9-Year-old Boy Lived Alone in Unheated Apartment for 2 Years While Mother Lived With Boyfriend in France

Nine-year-old boy’s mother left him to live with her boyfriend; he spent two years living alone in a chilly apartment in southwest France. His mother relocated three miles away, leaving the young boy to fend for himself in an apartment in Nersac, France, close to Angoulême. The 39-year-old mother put the child in risk and was sentenced to six months in prison last week. The father of the boy, who lives in a different town, was not charged.

The youngster who was abandoned had times without electricity, warmth, or hot water between 2020 and 2022.
He made due by utilizing blankets and sleeping bags for warmth and washing in cold water. He turned to grabbing tomatoes from a nearby balcony and foraging among neighbors for food in order to survive. After worried neighbors eventually called the authorities, the kid was placed under protective custody.

The youngster lived a life of neglect and seclusion, but no one noticed because he went to school. in part because he did his schoolwork, kept his room tidy, and got good scores. Barbara Couturier, the mayor of the town, clarified that the youngster appeared to put on a shield. presenting the impression that everything was OK. “I believe he surrounded himself with a shield of assurance that everything is OK,” she added.

When the neighbors initially saw the problem, they sensed something wasn’t quite right.
When the boy’s mother heard from neighbors about her concerns, she disregarded them, saying she was taking care of her son and requested them to keep out of her personal affairs. Because the youngster could take care of himself, the locals said the negligence went unnoticed.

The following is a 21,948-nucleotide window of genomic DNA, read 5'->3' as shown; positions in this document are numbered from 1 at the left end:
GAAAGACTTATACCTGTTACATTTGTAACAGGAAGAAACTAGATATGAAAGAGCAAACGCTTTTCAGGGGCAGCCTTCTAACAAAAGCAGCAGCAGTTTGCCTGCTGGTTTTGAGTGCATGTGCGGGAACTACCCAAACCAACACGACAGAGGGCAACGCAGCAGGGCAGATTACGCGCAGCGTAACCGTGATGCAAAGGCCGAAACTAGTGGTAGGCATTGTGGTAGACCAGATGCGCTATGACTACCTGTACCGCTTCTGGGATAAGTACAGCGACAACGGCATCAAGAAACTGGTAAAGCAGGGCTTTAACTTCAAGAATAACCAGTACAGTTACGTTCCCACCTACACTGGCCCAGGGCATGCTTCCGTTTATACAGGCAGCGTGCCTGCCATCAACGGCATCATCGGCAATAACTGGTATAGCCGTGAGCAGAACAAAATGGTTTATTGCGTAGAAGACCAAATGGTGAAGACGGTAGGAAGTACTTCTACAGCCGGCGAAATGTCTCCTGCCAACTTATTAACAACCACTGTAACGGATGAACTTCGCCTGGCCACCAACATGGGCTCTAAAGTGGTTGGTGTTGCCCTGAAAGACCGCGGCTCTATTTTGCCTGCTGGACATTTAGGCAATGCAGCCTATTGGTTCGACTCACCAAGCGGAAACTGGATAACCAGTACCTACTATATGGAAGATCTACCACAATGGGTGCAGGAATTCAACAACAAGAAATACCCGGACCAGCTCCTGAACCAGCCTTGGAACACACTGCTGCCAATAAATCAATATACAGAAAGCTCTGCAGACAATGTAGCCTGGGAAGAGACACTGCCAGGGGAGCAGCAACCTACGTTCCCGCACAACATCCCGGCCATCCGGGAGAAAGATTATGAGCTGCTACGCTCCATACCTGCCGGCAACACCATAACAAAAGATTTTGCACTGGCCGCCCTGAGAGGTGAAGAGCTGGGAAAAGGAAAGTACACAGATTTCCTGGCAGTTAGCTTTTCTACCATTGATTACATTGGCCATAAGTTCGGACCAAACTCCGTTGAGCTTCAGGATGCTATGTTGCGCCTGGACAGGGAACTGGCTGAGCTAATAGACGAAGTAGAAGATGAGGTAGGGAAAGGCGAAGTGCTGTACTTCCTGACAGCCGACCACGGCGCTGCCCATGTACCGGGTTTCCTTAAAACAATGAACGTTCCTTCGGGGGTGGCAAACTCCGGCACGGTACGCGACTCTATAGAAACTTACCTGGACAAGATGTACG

The abandoned child turned to stealing tomatoes from a nearby balcony and asking about for food among the neighbors during his two years of loneliness. The youngster was eventually placed in care after the worried neighbors contacted the police.

According to a classmate, the boy stayed at home most of the time, seldom left the house, and frequently ate and rode the bus alone. Using mobile data that demonstrated her sparse attendance at the apartment, the mother’s claim that she lived with her son was refuted throughout the trial. He admitted to his friends that he rode the bus and ate his meals by himself. He didn’t always stay at home and didn’t go out. The student said.

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Changing shame into relief
The neighbors felt bad about not recognizing the problem sooner. blaming the anonymity of contemporary living for helping the neglect to continue. “If a mother mistreated her child, it didn’t matter too much when there was a family and a community around them since everyone in the village and the rest of the family took care of the child. It’s not the same anymore,” a local citizen remarked.

What is the University of Nottingham’s position on desertion?
There is a conspicuous lack of a precise legal definition for child abandonment in ten EU nations (Bulgaria, Czech Republic, Denmark, France, Hungary, Lithuania, Poland, Romania, Slovakia, and the UK). The uncertainty and lack of clarity surrounding the definition of child abandonment present difficulties for this issue’s practical and academic endeavors.

A major contributing cause to the need for institutional care for children under three is child abandonment. Just 4% of children in Western European institutions were found to be abandoned, according to a comparison. In contrast, the percentage was substantially higher—32%—in Central and Eastern Europe. The largest percentages of abandoned children in institutional care were seen in Romania, Hungary, and Latvia. While the UK, Denmark, and Norway all stated that child desertion was uncommon.

EU nations are taking a number of steps to stop child desertion. Among these initiatives are:

  • Social assistance
  • Day-care facilities
  • Mother-baby units
  • Family planning services
  • Counselling services for mothers and/or families
  • Financial support
  • Programs targeting high-risk families and child identity
  • Parent ‘training centers’
  • Helplines offering support for mothers in need
  • Guidance on preventing child abandonment at maternity units
  • The presence of social workers in maternity units
  • Training for hospital staff to recognize and handle high-risk situations, providing positive counseling.


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